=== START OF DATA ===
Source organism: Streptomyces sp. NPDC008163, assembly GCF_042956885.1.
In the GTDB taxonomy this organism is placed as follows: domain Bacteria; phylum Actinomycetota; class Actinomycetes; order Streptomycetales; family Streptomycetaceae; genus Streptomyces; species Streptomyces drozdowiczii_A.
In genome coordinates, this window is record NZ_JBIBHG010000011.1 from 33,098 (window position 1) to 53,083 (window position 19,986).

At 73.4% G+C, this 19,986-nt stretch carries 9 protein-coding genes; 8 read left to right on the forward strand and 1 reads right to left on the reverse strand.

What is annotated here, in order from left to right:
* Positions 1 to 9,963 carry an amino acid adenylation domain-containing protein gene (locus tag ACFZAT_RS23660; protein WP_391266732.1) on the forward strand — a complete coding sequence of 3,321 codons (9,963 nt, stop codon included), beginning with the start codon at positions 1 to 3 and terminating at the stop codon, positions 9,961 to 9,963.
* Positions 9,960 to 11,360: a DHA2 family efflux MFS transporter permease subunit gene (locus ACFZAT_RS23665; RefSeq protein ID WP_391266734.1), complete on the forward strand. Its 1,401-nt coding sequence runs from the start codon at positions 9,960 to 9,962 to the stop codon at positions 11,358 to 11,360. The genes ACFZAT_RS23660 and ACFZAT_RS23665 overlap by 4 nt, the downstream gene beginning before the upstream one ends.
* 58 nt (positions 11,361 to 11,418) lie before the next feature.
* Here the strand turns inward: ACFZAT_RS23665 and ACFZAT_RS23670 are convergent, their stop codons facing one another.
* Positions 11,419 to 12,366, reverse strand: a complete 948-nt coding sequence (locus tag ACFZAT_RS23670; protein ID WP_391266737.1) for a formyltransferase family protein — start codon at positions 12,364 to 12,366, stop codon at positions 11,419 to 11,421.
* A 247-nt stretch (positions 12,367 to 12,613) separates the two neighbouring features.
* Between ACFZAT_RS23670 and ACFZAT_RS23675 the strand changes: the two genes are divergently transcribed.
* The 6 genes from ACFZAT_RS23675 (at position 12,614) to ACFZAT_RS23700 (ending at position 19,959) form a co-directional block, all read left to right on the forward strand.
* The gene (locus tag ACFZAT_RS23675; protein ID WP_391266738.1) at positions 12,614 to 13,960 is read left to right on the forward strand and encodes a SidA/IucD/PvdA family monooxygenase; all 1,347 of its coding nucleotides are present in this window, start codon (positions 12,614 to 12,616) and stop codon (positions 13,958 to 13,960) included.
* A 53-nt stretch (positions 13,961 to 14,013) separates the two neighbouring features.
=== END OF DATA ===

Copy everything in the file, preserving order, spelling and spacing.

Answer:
Source organism: Streptomyces sp. NPDC008163, assembly GCF_042956885.1.
In the GTDB taxonomy this organism is placed as follows: domain Bacteria; phylum Actinomycetota; class Actinomycetes; order Streptomycetales; family Streptomycetaceae; genus Streptomyces; species Streptomyces drozdowiczii_A.
In genome coordinates, this window is record NZ_JBIBHG010000011.1 from 33,098 (window position 1) to 53,083 (window position 19,986).

At 73.4% G+C, this 19,986-nt stretch carries 9 protein-coding genes; 8 read left to right on the forward strand and 1 reads right to left on the reverse strand.

What is annotated here, in order from left to right:
* Positions 1 to 9,963 carry an amino acid adenylation domain-containing protein gene (locus tag ACFZAT_RS23660; protein WP_391266732.1) on the forward strand — a complete coding sequence of 3,321 codons (9,963 nt, stop codon included), beginning with the start codon at positions 1 to 3 and terminating at the stop codon, positions 9,961 to 9,963.
* Positions 9,960 to 11,360: a DHA2 family efflux MFS transporter permease subunit gene (locus ACFZAT_RS23665; RefSeq protein ID WP_391266734.1), complete on the forward strand. Its 1,401-nt coding sequence runs from the start codon at positions 9,960 to 9,962 to the stop codon at positions 11,358 to 11,360. The genes ACFZAT_RS23660 and ACFZAT_RS23665 overlap by 4 nt, the downstream gene beginning before the upstream one ends.
* 58 nt (positions 11,361 to 11,418) lie before the next feature.
* Here the strand turns inward: ACFZAT_RS23665 and ACFZAT_RS23670 are convergent, their stop codons facing one another.
* Positions 11,419 to 12,366, reverse strand: a complete 948-nt coding sequence (locus tag ACFZAT_RS23670; protein ID WP_391266737.1) for a formyltransferase family protein — start codon at positions 12,364 to 12,366, stop codon at positions 11,419 to 11,421.
* A 247-nt stretch (positions 12,367 to 12,613) separates the two neighbouring features.
* Between ACFZAT_RS23670 and ACFZAT_RS23675 the strand changes: the two genes are divergently transcribed.
* The 6 genes from ACFZAT_RS23675 (at position 12,614) to ACFZAT_RS23700 (ending at position 19,959) form a co-directional block, all read left to right on the forward strand.
* The gene (locus tag ACFZAT_RS23675; protein ID WP_391266738.1) at positions 12,614 to 13,960 is read left to right on the forward strand and encodes a SidA/IucD/PvdA family monooxygenase; all 1,347 of its coding nucleotides are present in this window, start codon (positions 12,614 to 12,616) and stop codon (positions 13,958 to 13,960) included.
* A 53-nt stretch (positions 13,961 to 14,013) separates the two neighbouring features.